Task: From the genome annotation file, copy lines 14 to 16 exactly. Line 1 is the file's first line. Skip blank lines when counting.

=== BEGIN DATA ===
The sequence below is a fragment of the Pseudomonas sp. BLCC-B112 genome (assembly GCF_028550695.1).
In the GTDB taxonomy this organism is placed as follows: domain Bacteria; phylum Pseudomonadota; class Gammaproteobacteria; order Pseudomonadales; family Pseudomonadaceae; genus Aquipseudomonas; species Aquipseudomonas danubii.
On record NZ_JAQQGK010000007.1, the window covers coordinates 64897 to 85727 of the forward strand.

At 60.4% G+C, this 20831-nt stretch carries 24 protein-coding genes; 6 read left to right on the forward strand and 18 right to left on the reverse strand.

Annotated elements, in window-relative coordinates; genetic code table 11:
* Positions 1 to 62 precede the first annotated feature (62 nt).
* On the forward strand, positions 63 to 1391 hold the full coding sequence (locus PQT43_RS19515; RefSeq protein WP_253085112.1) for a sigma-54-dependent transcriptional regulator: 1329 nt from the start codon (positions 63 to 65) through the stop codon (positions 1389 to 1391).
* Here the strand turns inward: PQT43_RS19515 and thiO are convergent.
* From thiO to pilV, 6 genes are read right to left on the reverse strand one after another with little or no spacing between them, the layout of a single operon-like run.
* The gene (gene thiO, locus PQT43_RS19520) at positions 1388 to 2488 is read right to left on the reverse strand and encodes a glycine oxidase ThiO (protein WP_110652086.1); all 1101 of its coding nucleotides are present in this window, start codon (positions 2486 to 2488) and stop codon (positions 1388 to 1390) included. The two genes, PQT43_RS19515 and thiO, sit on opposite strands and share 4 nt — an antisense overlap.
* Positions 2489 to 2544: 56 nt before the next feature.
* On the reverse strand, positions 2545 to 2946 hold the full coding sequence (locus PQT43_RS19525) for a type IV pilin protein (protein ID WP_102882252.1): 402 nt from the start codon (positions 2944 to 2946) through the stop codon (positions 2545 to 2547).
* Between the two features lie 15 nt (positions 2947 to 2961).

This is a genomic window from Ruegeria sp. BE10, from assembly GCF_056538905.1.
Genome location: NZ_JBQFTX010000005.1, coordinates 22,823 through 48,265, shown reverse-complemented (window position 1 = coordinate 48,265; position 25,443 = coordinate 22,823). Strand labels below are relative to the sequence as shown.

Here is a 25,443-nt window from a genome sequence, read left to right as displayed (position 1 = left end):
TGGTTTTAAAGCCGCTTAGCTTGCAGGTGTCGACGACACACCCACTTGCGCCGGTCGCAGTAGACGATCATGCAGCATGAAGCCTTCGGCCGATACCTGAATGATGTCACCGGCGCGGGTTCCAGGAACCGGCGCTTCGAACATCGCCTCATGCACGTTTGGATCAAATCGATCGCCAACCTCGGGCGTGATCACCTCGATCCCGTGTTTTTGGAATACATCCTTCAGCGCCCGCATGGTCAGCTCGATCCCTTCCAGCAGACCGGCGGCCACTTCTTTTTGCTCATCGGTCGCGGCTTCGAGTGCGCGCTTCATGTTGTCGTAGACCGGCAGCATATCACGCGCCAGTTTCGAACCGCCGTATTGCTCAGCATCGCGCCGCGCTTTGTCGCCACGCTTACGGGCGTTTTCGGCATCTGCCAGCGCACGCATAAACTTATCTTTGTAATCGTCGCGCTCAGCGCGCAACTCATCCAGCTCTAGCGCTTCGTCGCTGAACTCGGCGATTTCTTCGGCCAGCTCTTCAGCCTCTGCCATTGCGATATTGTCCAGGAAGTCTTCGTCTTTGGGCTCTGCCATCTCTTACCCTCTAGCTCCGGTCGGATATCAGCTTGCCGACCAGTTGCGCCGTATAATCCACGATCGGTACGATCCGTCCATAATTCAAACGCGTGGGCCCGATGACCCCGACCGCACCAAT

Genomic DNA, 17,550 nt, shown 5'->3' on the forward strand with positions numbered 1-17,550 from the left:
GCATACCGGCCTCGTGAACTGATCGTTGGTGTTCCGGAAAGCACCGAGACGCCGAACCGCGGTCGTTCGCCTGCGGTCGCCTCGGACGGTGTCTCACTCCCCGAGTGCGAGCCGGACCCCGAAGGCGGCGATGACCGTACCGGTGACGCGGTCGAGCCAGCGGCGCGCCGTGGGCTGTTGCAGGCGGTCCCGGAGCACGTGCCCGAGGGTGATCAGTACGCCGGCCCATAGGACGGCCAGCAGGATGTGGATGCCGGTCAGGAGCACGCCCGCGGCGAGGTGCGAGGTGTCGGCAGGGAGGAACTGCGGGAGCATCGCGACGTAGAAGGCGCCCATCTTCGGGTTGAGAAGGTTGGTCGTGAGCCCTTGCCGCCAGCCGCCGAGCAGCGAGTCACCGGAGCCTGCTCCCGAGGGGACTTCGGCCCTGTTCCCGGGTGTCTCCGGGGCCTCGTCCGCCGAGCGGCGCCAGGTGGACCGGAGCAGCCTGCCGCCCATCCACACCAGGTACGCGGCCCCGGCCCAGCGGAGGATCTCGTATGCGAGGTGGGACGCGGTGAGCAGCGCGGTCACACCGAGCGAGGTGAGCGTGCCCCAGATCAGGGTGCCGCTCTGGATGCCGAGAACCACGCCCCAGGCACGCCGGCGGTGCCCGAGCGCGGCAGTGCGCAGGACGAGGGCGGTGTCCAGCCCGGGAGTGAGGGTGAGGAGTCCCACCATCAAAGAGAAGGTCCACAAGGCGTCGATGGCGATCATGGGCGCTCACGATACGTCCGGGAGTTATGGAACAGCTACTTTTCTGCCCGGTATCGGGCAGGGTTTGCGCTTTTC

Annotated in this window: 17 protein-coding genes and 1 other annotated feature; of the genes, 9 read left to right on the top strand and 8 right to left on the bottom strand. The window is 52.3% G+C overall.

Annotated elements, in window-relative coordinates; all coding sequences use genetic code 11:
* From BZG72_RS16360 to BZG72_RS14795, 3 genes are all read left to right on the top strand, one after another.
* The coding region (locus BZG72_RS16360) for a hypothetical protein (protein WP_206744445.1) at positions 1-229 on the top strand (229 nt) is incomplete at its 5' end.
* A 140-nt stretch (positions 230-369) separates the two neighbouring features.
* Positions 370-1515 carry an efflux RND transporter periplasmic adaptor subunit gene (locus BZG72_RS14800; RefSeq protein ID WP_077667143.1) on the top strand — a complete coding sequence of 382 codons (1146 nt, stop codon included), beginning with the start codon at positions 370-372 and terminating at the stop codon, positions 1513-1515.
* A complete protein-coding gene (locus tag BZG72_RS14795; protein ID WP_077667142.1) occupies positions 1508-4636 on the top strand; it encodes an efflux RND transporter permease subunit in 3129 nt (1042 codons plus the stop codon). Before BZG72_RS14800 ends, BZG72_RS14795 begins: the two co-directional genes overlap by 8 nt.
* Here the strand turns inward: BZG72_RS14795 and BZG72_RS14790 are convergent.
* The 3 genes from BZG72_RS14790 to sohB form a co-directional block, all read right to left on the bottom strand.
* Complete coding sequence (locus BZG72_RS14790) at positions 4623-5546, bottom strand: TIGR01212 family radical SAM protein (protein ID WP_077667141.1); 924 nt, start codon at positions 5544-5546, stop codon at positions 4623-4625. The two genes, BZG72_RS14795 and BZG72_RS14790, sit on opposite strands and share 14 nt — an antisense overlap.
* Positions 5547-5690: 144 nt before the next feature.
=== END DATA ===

This is a genomic window from Ruegeria sp. BE10, from assembly GCF_056538905.1.
Genome location: NZ_JBQFTX010000005.1, coordinates 22,823 through 48,265, shown reverse-complemented (window position 1 = coordinate 48,265; position 25,443 = coordinate 22,823). Strand labels below are relative to the sequence as shown.

Here is a 25,443-nt window from a genome sequence, read left to right as displayed (position 1 = left end):